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Resident Spotlight: Legendary Music Maker Kenny Rogers

Kenny Rogers, one of the best-selling musicians of all time, has been laid to rest at Oakland Cemetery. The singer/songwriter, actor, and entrepreneur’s monument is located east of the Memorial Drive gate along Oakland’s southern wall. Fans and music lovers can celebrate and honor the life of this talented artist, whose exceptional career spanned six decades and crossed multiple genres.

Kenneth Ray Rogers was born on August 21, 1938, in Houston, Texas. He, his parents, and his seven siblings shared a three-bedroom apartment in a housing project in Houston’s Fourth Ward. His mother, Lucille Rogers, was a nurse’s assistant. His father, Floyd Rogers, a carpenter, shared his love of music with young Kenny. Floyd played the fiddle, and his brothers played guitar. On weekends, Floyd piled the kids into the truck and took them to their grandfather’s farm, where the family gathered on the porch and played gospel songs. Young Kenny would join in, using his hands to pound out drum beats on the wooden boards.

Kenny Rogers, Thelma Camacho, Mike Settle and Terry Williams of the band Kenny Rogers & The First Edition perform on a TV show in 1967. Michael Ochs Archives/Getty Images.

By age 11, Rogers had formed his first band. The Scholars, a doo-wop group, performed at the local Texan Theatre and Jefferson Davis High School. In 1957, a year after graduation, Rogers scored his first hit with “That Crazy Feeling.” His band was invited to perform on American Bandstand.

Rogers’ first professional performance was with the Bobby Doyle Trio. He played stand-up bass, as well as bass guitar, and sang. In 1966, he joined the New Christy Minstrels, a folk group – the band later changed its name to Kenny Rogers and The First Edition. This was Rogers’ breakthrough, as the band charted with hits like “Just Dropped In” and “Ruby, Don’t Take Your Love to Town.” The group also hosted a syndicated TV series.

When The First Edition broke up around 1975, Rogers launched a long and successful solo career. Over the next several decades, he earned 21 American Music Awards, eleven People’s Choice Awards, ten Academy of Country Music Awards, six Country Music Association Awards, three GRAMMY Awards, as well as lifetime awards from CMT, IEBA, SESAC, and TNN. Rogers joined the Country Music Hall of Fame in 2013.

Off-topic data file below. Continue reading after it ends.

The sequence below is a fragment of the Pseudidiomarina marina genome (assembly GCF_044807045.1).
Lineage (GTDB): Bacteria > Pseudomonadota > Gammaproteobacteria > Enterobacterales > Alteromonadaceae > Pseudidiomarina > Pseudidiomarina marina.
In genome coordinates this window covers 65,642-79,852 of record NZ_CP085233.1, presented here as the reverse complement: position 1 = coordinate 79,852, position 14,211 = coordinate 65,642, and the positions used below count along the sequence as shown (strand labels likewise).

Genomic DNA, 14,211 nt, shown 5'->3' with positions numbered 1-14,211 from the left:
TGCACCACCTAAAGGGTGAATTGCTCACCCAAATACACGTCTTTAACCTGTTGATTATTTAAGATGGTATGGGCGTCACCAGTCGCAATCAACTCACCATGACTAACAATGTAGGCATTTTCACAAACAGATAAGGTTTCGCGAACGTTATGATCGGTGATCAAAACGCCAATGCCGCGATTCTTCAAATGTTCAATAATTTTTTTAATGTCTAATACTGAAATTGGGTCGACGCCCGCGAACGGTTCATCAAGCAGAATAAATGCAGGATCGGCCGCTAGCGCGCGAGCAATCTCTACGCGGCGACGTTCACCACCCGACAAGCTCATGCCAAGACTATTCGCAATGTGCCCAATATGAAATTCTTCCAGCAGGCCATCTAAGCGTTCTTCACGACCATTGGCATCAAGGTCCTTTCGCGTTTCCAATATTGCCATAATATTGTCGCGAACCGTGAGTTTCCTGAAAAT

Kenny Rogers performs at the Rosemont Horizon (later renamed the Allstate Arena), Rosemont, Illinois, June 13, 1982. Photo by Paul Natkin/Getty Images.

Kenny Rogers’ music crossed genres, finding success in the Country, Top 40, R&B, and Gospel charts. He had 24 number one hits, including favorites like “Lady,” “Islands in the Stream,” “The Gambler,” “Lucille,” and “She Believes in Me.” Rogers sold more than 47 million records in the US alone, with 12 number one albums and 25 top ten country albums. His career included several successful collaborations with performers like Dolly Parton, Sheena Easton, and Lionel Richie.

In addition to his musical prowess, Rogers found success in acting. He starred in the 1982 movie Six Pack about a race-car driver, played Brady Hawkes in the popular The Gambler TV series, and appeared in made-for-TV movies Christmas in America and Coward of the Country. Rogers narrated the historical TV series The Real West on A&E.

Kenny Rogers dedicated time to his other interests, which included landscaping, design, and tennis. His passion for photography led to several books, including his Kenny Rogers’ America and Your Friends and Mine, plus his autobiographies Making It With Music and Luck or Something Like It. For his accomplishments in photography, Rogers earned an Honorary Masters of Photography from the Professional Photographers of America and the inaugural Lifetime Achievement Award from the International Photography Hall of Fame. Rogers also invested in a chain of Kenny Rogers Roasters restaurants, put his name to the Gambler Chassis Company racing manufacturer, partnered on a Missouri-based riverboat business, and supported numerous charitable causes.

In 2015, Kenny Rogers announced that he would embark on a worldwide farewell tour. It was his opportunity to celebrate his iconic career and say goodbye to millions of his loyal fans. His final concert took place in October 2017 in Nashville, Tennessee. He was joined onstage by Lionel Richie, Kris Kristofferson, Alison Krauss, Reba McEntire, Dolly Parton, and many other friends and collaborators.

On March 20, 2020, Kenny Rogers passed away at his home in Sandy Springs, Georgia. He was 81 years old. Rogers was under hospice care at the time, having suffered from previous health issues such as bladder cancer. Rogers died surrounded by family, including his wife, Wanda Rogers. Kenny has five children: daughter Carole, and sons Kenneth, Christopher, Justin, and Jordan.

 

Dr. Megan Hodgkiss is the CEO and Principal Writer of Hodgkiss Consulting LLC, a strategic communications company. She volunteers with Historic Oakland Foundation for special events as well as research and writing projects.
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